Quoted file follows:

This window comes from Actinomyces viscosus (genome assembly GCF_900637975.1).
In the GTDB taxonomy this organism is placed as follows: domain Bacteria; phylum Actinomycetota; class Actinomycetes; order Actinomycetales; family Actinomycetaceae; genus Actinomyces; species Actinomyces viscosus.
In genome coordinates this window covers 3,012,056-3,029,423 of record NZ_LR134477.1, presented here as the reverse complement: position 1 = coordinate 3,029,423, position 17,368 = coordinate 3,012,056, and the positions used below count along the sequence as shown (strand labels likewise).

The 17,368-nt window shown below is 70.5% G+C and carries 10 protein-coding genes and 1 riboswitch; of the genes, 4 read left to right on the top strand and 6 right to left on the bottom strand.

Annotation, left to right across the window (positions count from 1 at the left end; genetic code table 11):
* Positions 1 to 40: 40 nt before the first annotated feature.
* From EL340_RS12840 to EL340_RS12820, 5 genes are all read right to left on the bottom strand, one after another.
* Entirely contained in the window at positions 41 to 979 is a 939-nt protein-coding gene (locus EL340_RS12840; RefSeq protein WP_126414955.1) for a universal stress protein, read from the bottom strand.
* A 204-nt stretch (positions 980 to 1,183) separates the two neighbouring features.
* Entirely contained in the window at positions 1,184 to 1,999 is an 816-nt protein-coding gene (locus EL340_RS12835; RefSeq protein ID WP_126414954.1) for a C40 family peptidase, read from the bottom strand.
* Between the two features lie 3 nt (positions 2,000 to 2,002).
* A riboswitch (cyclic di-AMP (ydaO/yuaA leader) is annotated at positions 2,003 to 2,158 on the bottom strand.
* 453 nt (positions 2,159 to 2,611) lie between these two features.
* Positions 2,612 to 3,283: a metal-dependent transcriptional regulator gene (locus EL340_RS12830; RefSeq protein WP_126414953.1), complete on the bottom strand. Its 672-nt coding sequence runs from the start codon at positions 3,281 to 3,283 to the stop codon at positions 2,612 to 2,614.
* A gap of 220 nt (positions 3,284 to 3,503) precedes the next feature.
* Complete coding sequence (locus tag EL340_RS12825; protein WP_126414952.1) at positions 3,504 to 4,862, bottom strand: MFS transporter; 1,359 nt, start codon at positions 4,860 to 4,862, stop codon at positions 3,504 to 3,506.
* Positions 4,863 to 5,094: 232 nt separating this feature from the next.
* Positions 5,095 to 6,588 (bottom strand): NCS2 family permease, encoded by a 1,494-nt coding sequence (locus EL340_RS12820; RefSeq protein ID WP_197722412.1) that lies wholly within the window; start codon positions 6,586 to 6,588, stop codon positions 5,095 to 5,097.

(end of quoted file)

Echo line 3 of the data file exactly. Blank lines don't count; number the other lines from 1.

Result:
In genome coordinates this window covers 3,012,056-3,029,423 of record NZ_LR134477.1, presented here as the reverse complement: position 1 = coordinate 3,029,423, position 17,368 = coordinate 3,012,056, and the positions used below count along the sequence as shown (strand labels likewise).